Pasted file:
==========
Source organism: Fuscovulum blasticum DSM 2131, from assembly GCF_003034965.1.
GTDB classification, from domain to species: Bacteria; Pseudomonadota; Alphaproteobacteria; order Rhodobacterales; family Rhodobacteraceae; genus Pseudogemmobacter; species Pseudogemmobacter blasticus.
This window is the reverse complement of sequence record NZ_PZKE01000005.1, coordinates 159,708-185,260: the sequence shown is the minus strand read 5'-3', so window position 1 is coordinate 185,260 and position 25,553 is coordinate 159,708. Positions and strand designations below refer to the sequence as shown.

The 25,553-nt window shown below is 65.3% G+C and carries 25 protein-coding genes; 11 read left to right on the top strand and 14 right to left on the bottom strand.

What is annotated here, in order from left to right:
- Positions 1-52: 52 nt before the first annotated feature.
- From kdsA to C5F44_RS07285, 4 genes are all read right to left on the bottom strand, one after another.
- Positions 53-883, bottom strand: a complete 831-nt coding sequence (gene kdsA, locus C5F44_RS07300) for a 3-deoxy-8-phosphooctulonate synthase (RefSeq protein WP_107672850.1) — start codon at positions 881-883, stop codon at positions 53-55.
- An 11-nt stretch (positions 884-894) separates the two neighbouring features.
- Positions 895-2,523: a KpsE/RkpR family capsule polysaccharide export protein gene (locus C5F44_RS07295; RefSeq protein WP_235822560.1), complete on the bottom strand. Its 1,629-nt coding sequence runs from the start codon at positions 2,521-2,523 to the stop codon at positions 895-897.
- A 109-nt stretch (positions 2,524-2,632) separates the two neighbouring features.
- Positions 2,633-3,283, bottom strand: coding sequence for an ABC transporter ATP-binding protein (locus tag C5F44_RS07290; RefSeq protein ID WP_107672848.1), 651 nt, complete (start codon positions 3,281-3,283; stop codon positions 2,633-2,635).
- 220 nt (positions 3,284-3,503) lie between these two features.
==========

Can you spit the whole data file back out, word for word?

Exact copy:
Source organism: Fuscovulum blasticum DSM 2131, from assembly GCF_003034965.1.
GTDB classification, from domain to species: Bacteria; Pseudomonadota; Alphaproteobacteria; order Rhodobacterales; family Rhodobacteraceae; genus Pseudogemmobacter; species Pseudogemmobacter blasticus.
This window is the reverse complement of sequence record NZ_PZKE01000005.1, coordinates 159,708-185,260: the sequence shown is the minus strand read 5'-3', so window position 1 is coordinate 185,260 and position 25,553 is coordinate 159,708. Positions and strand designations below refer to the sequence as shown.

The 25,553-nt window shown below is 65.3% G+C and carries 25 protein-coding genes; 11 read left to right on the top strand and 14 right to left on the bottom strand.

What is annotated here, in order from left to right:
- Positions 1-52: 52 nt before the first annotated feature.
- From kdsA to C5F44_RS07285, 4 genes are all read right to left on the bottom strand, one after another.
- Positions 53-883, bottom strand: a complete 831-nt coding sequence (gene kdsA, locus C5F44_RS07300) for a 3-deoxy-8-phosphooctulonate synthase (RefSeq protein WP_107672850.1) — start codon at positions 881-883, stop codon at positions 53-55.
- An 11-nt stretch (positions 884-894) separates the two neighbouring features.
- Positions 895-2,523: a KpsE/RkpR family capsule polysaccharide export protein gene (locus C5F44_RS07295; RefSeq protein WP_235822560.1), complete on the bottom strand. Its 1,629-nt coding sequence runs from the start codon at positions 2,521-2,523 to the stop codon at positions 895-897.
- A 109-nt stretch (positions 2,524-2,632) separates the two neighbouring features.
- Positions 2,633-3,283, bottom strand: coding sequence for an ABC transporter ATP-binding protein (locus tag C5F44_RS07290; RefSeq protein ID WP_107672848.1), 651 nt, complete (start codon positions 3,281-3,283; stop codon positions 2,633-2,635).
- 220 nt (positions 3,284-3,503) lie between these two features.